Charities and funders have always been at the forefront of addressing major social crises. Through the pandemic and the beginnings of the cost-of-living crisis they’ve directly served people who need them, as well as empowering and advocating with them. They can and should bring this same energy and problem-solving ability to the climate and nature crises.
At NPC we’re launching our new Everyone’s Environment programme with over 30 social and environmental charities to put people at the heart of confronting the climate and nature crises. In this blog, Liz Gadd shares how and why social charities should empower people now to find environmental solutions that work for them.
People must be included in finding solutions that work for everyone
The environmental crises will affect us all. Whether through more frequent floods and extreme weather, or the policies we use to cut carbon emissions like switching from gas to electricity to heat our homes. Yet a recent report found little mention of ‘people’ in government climate strategies and documents, with much more focus on technical and economic solutions. This may explain why some environmental solutions propelled by technical and economic drivers are working well – the huge rise in offshore wind turbines for example – whilst those which rely on people such as the Green Deal have arguably failed because the government didn’t listen to the people who needed to make the changes.
The next steps in tackling the climate and nature crises will in no small part be down to individuals – like insulating your home, replacing your fossil fueled car with an electric one or using public transport. If the experience of failed home insulation programmes tells us anything, it’s that people need to be involved in decisions that affect them.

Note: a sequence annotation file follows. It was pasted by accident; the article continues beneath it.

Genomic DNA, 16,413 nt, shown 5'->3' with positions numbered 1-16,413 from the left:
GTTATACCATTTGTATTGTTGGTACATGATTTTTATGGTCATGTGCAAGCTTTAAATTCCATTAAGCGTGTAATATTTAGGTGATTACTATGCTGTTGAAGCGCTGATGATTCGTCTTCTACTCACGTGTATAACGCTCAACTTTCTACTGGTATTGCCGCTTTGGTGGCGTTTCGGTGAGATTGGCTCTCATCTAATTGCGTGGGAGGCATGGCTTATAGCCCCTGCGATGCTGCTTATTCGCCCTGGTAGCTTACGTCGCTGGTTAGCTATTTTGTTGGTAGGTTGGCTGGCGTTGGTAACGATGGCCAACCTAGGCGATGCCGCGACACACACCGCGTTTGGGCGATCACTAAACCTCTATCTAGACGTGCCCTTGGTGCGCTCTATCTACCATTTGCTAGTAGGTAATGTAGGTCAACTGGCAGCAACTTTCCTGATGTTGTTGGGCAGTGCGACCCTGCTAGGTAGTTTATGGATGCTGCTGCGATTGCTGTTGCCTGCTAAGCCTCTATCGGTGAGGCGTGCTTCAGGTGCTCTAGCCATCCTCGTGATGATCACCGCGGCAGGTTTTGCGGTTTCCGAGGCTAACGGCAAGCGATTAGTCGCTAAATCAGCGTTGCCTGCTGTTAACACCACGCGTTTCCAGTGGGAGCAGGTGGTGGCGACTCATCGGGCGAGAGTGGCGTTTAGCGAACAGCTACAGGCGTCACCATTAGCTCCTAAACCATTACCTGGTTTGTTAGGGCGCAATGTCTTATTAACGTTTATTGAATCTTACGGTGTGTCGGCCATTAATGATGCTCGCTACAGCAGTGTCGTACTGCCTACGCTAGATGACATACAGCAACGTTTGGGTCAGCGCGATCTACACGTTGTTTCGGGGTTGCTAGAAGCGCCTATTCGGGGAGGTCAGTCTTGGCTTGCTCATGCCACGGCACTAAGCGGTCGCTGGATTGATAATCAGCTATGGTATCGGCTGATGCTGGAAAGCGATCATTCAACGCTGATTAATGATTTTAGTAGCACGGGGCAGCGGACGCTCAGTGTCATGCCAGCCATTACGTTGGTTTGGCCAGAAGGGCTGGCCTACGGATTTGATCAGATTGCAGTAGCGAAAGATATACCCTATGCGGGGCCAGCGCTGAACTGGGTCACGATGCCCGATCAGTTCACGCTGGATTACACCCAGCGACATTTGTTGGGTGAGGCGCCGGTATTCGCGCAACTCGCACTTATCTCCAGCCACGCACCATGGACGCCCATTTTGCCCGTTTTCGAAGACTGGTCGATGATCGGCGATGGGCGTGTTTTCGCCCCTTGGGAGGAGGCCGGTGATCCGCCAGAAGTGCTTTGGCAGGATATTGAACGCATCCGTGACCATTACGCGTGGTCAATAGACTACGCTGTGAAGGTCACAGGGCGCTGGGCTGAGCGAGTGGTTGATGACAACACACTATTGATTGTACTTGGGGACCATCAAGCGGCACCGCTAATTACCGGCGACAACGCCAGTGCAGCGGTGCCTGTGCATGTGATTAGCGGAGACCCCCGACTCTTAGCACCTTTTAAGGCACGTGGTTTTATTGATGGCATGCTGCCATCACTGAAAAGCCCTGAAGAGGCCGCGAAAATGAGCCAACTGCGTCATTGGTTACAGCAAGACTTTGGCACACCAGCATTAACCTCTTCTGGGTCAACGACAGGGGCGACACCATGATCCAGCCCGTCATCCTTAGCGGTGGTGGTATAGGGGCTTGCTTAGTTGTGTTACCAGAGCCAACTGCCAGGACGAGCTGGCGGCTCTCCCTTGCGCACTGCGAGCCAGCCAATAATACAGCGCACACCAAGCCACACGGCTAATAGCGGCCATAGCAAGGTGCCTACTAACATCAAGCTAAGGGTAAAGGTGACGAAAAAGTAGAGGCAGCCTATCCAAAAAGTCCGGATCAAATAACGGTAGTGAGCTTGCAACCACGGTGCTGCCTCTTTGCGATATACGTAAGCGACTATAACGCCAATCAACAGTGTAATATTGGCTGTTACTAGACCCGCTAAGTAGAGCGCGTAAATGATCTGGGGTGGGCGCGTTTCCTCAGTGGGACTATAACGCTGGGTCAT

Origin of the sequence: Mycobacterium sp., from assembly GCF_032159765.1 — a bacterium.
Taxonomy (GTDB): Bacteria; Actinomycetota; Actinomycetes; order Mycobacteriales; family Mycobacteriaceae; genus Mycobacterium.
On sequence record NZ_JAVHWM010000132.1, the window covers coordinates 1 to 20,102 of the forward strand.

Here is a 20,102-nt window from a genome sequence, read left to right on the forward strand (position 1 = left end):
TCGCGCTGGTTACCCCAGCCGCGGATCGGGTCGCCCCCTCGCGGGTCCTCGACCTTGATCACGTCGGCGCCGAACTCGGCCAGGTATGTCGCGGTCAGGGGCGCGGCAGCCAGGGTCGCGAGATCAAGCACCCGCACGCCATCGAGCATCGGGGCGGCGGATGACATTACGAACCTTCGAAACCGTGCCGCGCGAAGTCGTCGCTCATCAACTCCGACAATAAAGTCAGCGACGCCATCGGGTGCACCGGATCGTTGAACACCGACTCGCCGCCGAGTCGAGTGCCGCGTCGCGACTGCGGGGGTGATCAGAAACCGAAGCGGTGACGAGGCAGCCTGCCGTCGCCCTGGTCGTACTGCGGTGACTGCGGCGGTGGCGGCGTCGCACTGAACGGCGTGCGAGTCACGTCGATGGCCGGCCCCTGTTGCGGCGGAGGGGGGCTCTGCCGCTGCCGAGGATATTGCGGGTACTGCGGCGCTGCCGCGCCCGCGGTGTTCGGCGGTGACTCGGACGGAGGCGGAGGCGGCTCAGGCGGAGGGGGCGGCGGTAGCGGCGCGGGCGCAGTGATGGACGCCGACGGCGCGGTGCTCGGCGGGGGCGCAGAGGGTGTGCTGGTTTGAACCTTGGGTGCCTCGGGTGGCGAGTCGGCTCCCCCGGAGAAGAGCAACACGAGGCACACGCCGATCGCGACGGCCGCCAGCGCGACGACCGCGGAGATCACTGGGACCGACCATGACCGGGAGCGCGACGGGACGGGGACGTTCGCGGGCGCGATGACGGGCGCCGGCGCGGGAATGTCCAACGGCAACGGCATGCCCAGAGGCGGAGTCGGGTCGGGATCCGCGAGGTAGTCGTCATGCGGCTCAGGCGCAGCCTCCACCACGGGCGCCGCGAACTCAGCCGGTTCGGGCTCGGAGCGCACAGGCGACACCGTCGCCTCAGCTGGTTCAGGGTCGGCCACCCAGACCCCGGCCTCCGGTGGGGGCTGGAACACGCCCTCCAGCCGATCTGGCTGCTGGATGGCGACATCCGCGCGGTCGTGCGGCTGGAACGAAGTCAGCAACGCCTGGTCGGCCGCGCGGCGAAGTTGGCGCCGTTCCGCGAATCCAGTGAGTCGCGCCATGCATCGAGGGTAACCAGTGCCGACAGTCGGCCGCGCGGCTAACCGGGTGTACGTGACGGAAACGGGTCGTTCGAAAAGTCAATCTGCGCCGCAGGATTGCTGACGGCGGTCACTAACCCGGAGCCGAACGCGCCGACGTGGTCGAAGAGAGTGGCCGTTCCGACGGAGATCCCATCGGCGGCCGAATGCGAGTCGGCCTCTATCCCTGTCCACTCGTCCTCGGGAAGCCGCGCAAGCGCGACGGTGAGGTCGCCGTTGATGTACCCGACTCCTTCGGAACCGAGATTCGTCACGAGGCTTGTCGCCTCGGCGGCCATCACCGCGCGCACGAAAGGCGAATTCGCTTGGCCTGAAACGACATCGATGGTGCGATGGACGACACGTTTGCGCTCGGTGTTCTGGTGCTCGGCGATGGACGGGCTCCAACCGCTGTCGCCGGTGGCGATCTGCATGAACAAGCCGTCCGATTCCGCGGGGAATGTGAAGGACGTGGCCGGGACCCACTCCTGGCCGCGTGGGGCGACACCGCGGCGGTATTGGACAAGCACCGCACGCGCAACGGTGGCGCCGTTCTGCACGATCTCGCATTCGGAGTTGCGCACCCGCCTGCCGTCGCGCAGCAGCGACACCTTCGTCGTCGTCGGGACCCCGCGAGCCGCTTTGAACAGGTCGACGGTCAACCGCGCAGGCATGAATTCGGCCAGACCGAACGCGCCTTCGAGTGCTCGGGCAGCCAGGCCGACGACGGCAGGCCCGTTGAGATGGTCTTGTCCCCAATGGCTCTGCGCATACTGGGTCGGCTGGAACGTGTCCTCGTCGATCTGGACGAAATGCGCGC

In involving people, we need to recognize that not all of us will be affected in the same way. For example, our Healthy Planet, Healthy People report showed how children, people on low incomes and people from some minority ethnic communities are more likely to be vulnerable to poor air quality and limited access to green spaces and nature. Awareness and ability to contribute to solutions are also unequal.
In a world where we all need to act, we need to empower and listen to people from all social groups to be part of the solutions. We need to design policy that puts people at the heart. Lived experience is a rich and fertile ground for finding solutions that work for everyone.
Charities must empower people
Charities should lead in bringing different social groups into the debate. Charities often work with people most likely to be hardest hit by the environmental crises and related policy, including those most exposed to economic shocks. These trusted relationships mean there is nobody better placed to ensure that everyone in our society has a voice in how we confront the environmental crises whilst protecting vulnerable groups from being hardest hit.
No more pushing environmental action down the road